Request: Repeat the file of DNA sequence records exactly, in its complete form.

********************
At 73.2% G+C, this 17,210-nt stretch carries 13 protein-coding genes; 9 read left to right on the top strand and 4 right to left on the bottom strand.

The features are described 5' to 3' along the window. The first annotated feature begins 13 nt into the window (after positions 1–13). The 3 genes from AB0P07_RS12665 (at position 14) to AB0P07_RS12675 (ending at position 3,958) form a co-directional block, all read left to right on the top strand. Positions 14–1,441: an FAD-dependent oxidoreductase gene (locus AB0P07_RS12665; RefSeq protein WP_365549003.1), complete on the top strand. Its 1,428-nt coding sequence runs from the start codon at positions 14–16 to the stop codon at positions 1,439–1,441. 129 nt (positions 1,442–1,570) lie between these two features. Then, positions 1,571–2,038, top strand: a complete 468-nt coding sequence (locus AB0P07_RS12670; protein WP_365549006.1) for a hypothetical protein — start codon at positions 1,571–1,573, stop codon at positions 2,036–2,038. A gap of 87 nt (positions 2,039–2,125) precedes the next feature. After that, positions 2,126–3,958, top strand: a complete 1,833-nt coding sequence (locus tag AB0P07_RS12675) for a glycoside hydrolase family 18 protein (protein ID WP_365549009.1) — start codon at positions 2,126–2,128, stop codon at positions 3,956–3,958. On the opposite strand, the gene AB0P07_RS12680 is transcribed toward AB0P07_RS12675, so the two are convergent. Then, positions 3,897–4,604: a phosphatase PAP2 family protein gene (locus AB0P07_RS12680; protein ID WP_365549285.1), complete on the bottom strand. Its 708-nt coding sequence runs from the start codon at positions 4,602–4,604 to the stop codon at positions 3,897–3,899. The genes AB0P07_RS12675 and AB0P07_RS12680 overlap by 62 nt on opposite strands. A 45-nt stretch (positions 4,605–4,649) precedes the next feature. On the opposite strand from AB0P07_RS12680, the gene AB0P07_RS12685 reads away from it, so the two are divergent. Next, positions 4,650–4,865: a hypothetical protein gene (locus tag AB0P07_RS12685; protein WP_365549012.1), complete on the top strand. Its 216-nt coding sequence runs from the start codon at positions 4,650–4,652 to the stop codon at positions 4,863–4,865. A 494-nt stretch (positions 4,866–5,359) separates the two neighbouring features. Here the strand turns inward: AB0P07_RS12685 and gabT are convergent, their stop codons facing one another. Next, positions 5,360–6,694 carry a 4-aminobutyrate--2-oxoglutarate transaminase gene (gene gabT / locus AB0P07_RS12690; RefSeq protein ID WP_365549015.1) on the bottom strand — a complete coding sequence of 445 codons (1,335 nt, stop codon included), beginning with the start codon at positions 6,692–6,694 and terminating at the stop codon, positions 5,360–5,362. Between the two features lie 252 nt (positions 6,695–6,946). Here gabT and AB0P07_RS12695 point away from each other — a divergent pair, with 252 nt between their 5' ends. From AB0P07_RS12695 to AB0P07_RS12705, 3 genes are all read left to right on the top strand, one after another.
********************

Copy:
At 73.2% G+C, this 17,210-nt stretch carries 13 protein-coding genes; 9 read left to right on the top strand and 4 right to left on the bottom strand.

The features are described 5' to 3' along the window. The first annotated feature begins 13 nt into the window (after positions 1–13). The 3 genes from AB0P07_RS12665 (at position 14) to AB0P07_RS12675 (ending at position 3,958) form a co-directional block, all read left to right on the top strand. Positions 14–1,441: an FAD-dependent oxidoreductase gene (locus AB0P07_RS12665; RefSeq protein WP_365549003.1), complete on the top strand. Its 1,428-nt coding sequence runs from the start codon at positions 14–16 to the stop codon at positions 1,439–1,441. 129 nt (positions 1,442–1,570) lie between these two features. Then, positions 1,571–2,038, top strand: a complete 468-nt coding sequence (locus AB0P07_RS12670; protein WP_365549006.1) for a hypothetical protein — start codon at positions 1,571–1,573, stop codon at positions 2,036–2,038. A gap of 87 nt (positions 2,039–2,125) precedes the next feature. After that, positions 2,126–3,958, top strand: a complete 1,833-nt coding sequence (locus tag AB0P07_RS12675) for a glycoside hydrolase family 18 protein (protein ID WP_365549009.1) — start codon at positions 2,126–2,128, stop codon at positions 3,956–3,958. On the opposite strand, the gene AB0P07_RS12680 is transcribed toward AB0P07_RS12675, so the two are convergent. Then, positions 3,897–4,604: a phosphatase PAP2 family protein gene (locus AB0P07_RS12680; protein ID WP_365549285.1), complete on the bottom strand. Its 708-nt coding sequence runs from the start codon at positions 4,602–4,604 to the stop codon at positions 3,897–3,899. The genes AB0P07_RS12675 and AB0P07_RS12680 overlap by 62 nt on opposite strands. A 45-nt stretch (positions 4,605–4,649) precedes the next feature. On the opposite strand from AB0P07_RS12680, the gene AB0P07_RS12685 reads away from it, so the two are divergent. Next, positions 4,650–4,865: a hypothetical protein gene (locus tag AB0P07_RS12685; protein WP_365549012.1), complete on the top strand. Its 216-nt coding sequence runs from the start codon at positions 4,650–4,652 to the stop codon at positions 4,863–4,865. A 494-nt stretch (positions 4,866–5,359) separates the two neighbouring features. Here the strand turns inward: AB0P07_RS12685 and gabT are convergent, their stop codons facing one another. Next, positions 5,360–6,694 carry a 4-aminobutyrate--2-oxoglutarate transaminase gene (gene gabT / locus AB0P07_RS12690; RefSeq protein ID WP_365549015.1) on the bottom strand — a complete coding sequence of 445 codons (1,335 nt, stop codon included), beginning with the start codon at positions 6,692–6,694 and terminating at the stop codon, positions 5,360–5,362. Between the two features lie 252 nt (positions 6,695–6,946). Here gabT and AB0P07_RS12695 point away from each other — a divergent pair, with 252 nt between their 5' ends. From AB0P07_RS12695 to AB0P07_RS12705, 3 genes are all read left to right on the top strand, one after another.